Comfort article traces history of intersection of environmental advocacy, journalism
An article by assistant professor Suzannah Evans Comfort traces environmental nongovernmental organizations’ use of journalism tactics as an advocacy tool between the 1960s and the 1980s.
“Journalism as an Advocacy Tool: Negotiating Boundaries of Professionalism in the 20th-Century American Environmental Movement” appears in Journalism & Mass Communication Quarterly. It’s a historical analysis of the development of environmental advocacy journalism in the middle of the 20th century based on archives of internal documents from publications produced by the Sierra Club, the National Audubon Society and the Wilderness Society.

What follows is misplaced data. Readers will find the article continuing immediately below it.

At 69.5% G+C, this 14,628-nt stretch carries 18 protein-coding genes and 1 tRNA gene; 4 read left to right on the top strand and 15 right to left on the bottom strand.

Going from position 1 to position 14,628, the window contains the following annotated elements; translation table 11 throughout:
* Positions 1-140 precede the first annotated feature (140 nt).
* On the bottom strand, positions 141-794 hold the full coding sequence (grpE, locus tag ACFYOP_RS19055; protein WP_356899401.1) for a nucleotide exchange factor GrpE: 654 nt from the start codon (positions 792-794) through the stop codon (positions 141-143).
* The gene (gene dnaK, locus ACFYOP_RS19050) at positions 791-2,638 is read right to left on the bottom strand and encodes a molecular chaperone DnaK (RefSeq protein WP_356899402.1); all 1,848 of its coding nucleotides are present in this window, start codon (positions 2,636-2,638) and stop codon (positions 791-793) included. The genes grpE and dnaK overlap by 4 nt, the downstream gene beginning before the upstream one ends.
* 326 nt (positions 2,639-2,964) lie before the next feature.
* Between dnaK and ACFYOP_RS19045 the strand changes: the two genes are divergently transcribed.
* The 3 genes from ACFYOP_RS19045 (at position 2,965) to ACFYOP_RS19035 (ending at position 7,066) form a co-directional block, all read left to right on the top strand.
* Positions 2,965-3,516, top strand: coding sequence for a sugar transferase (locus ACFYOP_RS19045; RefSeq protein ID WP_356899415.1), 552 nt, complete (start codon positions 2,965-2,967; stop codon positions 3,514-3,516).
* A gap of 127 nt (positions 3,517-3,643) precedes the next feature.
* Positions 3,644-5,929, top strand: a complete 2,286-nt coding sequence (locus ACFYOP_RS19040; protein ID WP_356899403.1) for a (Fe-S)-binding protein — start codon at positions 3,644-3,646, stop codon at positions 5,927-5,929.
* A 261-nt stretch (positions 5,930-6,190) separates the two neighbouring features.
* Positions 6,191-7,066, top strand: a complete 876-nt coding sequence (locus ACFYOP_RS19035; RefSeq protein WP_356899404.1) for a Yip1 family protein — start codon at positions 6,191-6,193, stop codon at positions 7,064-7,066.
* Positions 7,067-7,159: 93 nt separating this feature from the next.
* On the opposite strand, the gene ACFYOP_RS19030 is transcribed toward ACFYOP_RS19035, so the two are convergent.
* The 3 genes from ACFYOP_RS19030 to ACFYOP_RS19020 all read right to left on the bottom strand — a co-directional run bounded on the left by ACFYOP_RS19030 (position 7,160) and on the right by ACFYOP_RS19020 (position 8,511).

Comfort found that these publications began to adhere to journalistic professional norms such as accuracy, timeliness, fairness and balance as early as the 1960s. The relationship between advocacy and journalism was uneasy at first, she wrote, with editors balancing competing priorities.
She says the observations have modern implications with the rise of nonprofit-funded news and overtly partisan news organizations.